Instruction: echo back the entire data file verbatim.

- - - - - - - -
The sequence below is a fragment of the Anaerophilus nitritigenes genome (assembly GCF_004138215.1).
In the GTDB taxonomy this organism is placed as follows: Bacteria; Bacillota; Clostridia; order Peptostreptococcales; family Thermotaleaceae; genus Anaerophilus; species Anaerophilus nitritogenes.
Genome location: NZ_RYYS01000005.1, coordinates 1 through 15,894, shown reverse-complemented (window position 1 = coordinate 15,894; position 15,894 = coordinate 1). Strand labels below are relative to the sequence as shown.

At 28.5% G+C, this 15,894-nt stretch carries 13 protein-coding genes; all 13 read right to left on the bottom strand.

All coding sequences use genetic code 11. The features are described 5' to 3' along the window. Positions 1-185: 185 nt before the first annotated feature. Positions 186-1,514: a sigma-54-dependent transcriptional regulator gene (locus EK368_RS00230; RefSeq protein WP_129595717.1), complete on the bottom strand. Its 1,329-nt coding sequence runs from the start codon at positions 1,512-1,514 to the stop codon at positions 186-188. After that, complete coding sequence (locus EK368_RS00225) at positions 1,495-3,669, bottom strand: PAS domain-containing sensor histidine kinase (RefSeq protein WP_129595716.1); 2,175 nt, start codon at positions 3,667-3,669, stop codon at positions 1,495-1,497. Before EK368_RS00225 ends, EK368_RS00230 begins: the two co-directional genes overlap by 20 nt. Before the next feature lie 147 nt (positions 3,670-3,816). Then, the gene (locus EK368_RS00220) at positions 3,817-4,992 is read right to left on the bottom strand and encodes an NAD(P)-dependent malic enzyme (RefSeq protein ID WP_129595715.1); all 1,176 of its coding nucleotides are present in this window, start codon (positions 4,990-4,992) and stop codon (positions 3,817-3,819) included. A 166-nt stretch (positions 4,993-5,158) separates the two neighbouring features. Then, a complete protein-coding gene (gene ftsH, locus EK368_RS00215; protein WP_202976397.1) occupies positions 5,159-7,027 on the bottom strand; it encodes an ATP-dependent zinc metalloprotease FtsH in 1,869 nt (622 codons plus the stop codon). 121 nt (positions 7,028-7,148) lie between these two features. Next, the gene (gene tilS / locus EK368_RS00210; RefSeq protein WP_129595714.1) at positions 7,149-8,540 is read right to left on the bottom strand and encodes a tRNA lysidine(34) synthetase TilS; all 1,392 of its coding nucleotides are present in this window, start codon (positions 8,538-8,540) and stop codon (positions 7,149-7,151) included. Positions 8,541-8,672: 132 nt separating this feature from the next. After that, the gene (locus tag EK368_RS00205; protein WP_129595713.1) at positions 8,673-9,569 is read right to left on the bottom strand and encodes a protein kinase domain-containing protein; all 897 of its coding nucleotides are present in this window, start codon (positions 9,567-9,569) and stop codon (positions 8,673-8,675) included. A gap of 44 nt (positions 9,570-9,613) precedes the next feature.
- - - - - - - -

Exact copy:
The sequence below is a fragment of the Anaerophilus nitritigenes genome (assembly GCF_004138215.1).
In the GTDB taxonomy this organism is placed as follows: Bacteria; Bacillota; Clostridia; order Peptostreptococcales; family Thermotaleaceae; genus Anaerophilus; species Anaerophilus nitritogenes.
Genome location: NZ_RYYS01000005.1, coordinates 1 through 15,894, shown reverse-complemented (window position 1 = coordinate 15,894; position 15,894 = coordinate 1). Strand labels below are relative to the sequence as shown.

At 28.5% G+C, this 15,894-nt stretch carries 13 protein-coding genes; all 13 read right to left on the bottom strand.

All coding sequences use genetic code 11. The features are described 5' to 3' along the window. Positions 1-185: 185 nt before the first annotated feature. Positions 186-1,514: a sigma-54-dependent transcriptional regulator gene (locus EK368_RS00230; RefSeq protein WP_129595717.1), complete on the bottom strand. Its 1,329-nt coding sequence runs from the start codon at positions 1,512-1,514 to the stop codon at positions 186-188. After that, complete coding sequence (locus EK368_RS00225) at positions 1,495-3,669, bottom strand: PAS domain-containing sensor histidine kinase (RefSeq protein WP_129595716.1); 2,175 nt, start codon at positions 3,667-3,669, stop codon at positions 1,495-1,497. Before EK368_RS00225 ends, EK368_RS00230 begins: the two co-directional genes overlap by 20 nt. Before the next feature lie 147 nt (positions 3,670-3,816). Then, the gene (locus EK368_RS00220) at positions 3,817-4,992 is read right to left on the bottom strand and encodes an NAD(P)-dependent malic enzyme (RefSeq protein ID WP_129595715.1); all 1,176 of its coding nucleotides are present in this window, start codon (positions 4,990-4,992) and stop codon (positions 3,817-3,819) included. A 166-nt stretch (positions 4,993-5,158) separates the two neighbouring features. Then, a complete protein-coding gene (gene ftsH, locus EK368_RS00215; protein WP_202976397.1) occupies positions 5,159-7,027 on the bottom strand; it encodes an ATP-dependent zinc metalloprotease FtsH in 1,869 nt (622 codons plus the stop codon). 121 nt (positions 7,028-7,148) lie between these two features. Next, the gene (gene tilS / locus EK368_RS00210; RefSeq protein WP_129595714.1) at positions 7,149-8,540 is read right to left on the bottom strand and encodes a tRNA lysidine(34) synthetase TilS; all 1,392 of its coding nucleotides are present in this window, start codon (positions 8,538-8,540) and stop codon (positions 7,149-7,151) included. Positions 8,541-8,672: 132 nt separating this feature from the next. After that, the gene (locus tag EK368_RS00205; protein WP_129595713.1) at positions 8,673-9,569 is read right to left on the bottom strand and encodes a protein kinase domain-containing protein; all 897 of its coding nucleotides are present in this window, start codon (positions 9,567-9,569) and stop codon (positions 8,673-8,675) included. A gap of 44 nt (positions 9,570-9,613) precedes the next feature.